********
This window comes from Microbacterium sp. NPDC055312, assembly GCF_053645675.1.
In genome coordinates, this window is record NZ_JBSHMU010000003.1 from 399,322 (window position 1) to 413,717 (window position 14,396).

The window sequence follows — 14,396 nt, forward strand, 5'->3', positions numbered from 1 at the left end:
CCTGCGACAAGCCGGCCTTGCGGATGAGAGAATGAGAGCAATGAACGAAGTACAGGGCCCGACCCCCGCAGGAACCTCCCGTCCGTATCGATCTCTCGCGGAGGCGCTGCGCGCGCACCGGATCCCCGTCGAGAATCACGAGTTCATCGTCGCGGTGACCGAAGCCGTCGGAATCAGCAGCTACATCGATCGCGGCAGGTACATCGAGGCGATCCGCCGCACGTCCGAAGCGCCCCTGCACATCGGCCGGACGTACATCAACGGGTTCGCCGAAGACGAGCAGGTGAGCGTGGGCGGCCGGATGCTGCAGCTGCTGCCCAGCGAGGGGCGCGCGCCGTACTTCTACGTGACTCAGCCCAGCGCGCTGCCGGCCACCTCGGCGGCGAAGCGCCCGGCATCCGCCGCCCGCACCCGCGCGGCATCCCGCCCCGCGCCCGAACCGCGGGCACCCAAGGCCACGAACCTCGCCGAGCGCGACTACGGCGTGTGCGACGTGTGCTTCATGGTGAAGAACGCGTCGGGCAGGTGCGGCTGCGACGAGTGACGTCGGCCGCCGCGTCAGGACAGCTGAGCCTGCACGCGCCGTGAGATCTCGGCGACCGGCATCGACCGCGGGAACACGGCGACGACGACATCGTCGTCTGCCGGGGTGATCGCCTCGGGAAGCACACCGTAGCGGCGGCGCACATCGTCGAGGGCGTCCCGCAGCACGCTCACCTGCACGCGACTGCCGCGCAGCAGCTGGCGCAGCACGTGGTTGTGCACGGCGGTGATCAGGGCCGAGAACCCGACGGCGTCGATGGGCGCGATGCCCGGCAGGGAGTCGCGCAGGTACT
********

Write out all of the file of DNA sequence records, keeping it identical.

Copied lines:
This window comes from Microbacterium sp. NPDC055312, assembly GCF_053645675.1.
In genome coordinates, this window is record NZ_JBSHMU010000003.1 from 399,322 (window position 1) to 413,717 (window position 14,396).

The window sequence follows — 14,396 nt, forward strand, 5'->3', positions numbered from 1 at the left end:
CCTGCGACAAGCCGGCCTTGCGGATGAGAGAATGAGAGCAATGAACGAAGTACAGGGCCCGACCCCCGCAGGAACCTCCCGTCCGTATCGATCTCTCGCGGAGGCGCTGCGCGCGCACCGGATCCCCGTCGAGAATCACGAGTTCATCGTCGCGGTGACCGAAGCCGTCGGAATCAGCAGCTACATCGATCGCGGCAGGTACATCGAGGCGATCCGCCGCACGTCCGAAGCGCCCCTGCACATCGGCCGGACGTACATCAACGGGTTCGCCGAAGACGAGCAGGTGAGCGTGGGCGGCCGGATGCTGCAGCTGCTGCCCAGCGAGGGGCGCGCGCCGTACTTCTACGTGACTCAGCCCAGCGCGCTGCCGGCCACCTCGGCGGCGAAGCGCCCGGCATCCGCCGCCCGCACCCGCGCGGCATCCCGCCCCGCGCCCGAACCGCGGGCACCCAAGGCCACGAACCTCGCCGAGCGCGACTACGGCGTGTGCGACGTGTGCTTCATGGTGAAGAACGCGTCGGGCAGGTGCGGCTGCGACGAGTGACGTCGGCCGCCGCGTCAGGACAGCTGAGCCTGCACGCGCCGTGAGATCTCGGCGACCGGCATCGACCGCGGGAACACGGCGACGACGACATCGTCGTCTGCCGGGGTGATCGCCTCGGGAAGCACACCGTAGCGGCGGCGCACATCGTCGAGGGCGTCCCGCAGCACGCTCACCTGCACGCGACTGCCGCGCAGCAGCTGGCGCAGCACGTGGTTGTGCACGGCGGTGATCAGGGCCGAGAACCCGACGGCGTCGATGGGCGCGATGCCCGGCAGGGAGTCGCGCAGGTACT